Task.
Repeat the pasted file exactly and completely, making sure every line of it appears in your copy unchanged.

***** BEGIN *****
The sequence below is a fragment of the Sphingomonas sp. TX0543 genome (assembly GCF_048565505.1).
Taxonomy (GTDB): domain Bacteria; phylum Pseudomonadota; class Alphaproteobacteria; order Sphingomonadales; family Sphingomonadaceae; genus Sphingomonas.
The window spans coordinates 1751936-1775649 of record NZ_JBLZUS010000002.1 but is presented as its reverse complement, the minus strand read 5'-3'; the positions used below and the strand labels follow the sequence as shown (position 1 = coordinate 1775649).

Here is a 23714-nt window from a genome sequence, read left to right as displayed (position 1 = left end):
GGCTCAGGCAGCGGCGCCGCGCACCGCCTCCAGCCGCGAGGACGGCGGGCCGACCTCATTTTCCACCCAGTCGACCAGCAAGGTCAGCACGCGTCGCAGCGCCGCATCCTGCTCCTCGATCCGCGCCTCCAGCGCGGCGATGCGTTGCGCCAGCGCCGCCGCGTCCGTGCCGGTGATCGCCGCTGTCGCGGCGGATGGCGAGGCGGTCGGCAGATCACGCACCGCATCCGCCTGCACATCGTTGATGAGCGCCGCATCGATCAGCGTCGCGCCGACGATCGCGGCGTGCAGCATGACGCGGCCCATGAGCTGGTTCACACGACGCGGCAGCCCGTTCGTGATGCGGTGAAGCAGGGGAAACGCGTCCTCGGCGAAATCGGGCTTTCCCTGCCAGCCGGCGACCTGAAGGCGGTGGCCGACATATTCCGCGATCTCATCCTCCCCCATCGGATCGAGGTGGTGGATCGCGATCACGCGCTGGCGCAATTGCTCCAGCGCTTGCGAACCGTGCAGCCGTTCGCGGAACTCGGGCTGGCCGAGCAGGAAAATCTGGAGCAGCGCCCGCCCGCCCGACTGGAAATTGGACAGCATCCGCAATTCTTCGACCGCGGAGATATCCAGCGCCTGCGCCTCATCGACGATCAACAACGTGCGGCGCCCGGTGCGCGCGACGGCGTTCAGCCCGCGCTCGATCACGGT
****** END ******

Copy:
The sequence below is a fragment of the Sphingomonas sp. TX0543 genome (assembly GCF_048565505.1).
Taxonomy (GTDB): domain Bacteria; phylum Pseudomonadota; class Alphaproteobacteria; order Sphingomonadales; family Sphingomonadaceae; genus Sphingomonas.
The window spans coordinates 1751936-1775649 of record NZ_JBLZUS010000002.1 but is presented as its reverse complement, the minus strand read 5'-3'; the positions used below and the strand labels follow the sequence as shown (position 1 = coordinate 1775649).

Here is a 23714-nt window from a genome sequence, read left to right as displayed (position 1 = left end):
GGCTCAGGCAGCGGCGCCGCGCACCGCCTCCAGCCGCGAGGACGGCGGGCCGACCTCATTTTCCACCCAGTCGACCAGCAAGGTCAGCACGCGTCGCAGCGCCGCATCCTGCTCCTCGATCCGCGCCTCCAGCGCGGCGATGCGTTGCGCCAGCGCCGCCGCGTCCGTGCCGGTGATCGCCGCTGTCGCGGCGGATGGCGAGGCGGTCGGCAGATCACGCACCGCATCCGCCTGCACATCGTTGATGAGCGCCGCATCGATCAGCGTCGCGCCGACGATCGCGGCGTGCAGCATGACGCGGCCCATGAGCTGGTTCACACGACGCGGCAGCCCGTTCGTGATGCGGTGAAGCAGGGGAAACGCGTCCTCGGCGAAATCGGGCTTTCCCTGCCAGCCGGCGACCTGAAGGCGGTGGCCGACATATTCCGCGATCTCATCCTCCCCCATCGGATCGAGGTGGTGGATCGCGATCACGCGCTGGCGCAATTGCTCCAGCGCTTGCGAACCGTGCAGCCGTTCGCGGAACTCGGGCTGGCCGAGCAGGAAAATCTGGAGCAGCGCCCGCCCGCCCGACTGGAAATTGGACAGCATCCGCAATTCTTCGACCGCGGAGATATCCAGCGCCTGCGCCTCATCGACGATCAACAACGTGCGGCGCCCGGTGCGCGCGACGGCGTTCAGCCCGCGCTCGATCACGGT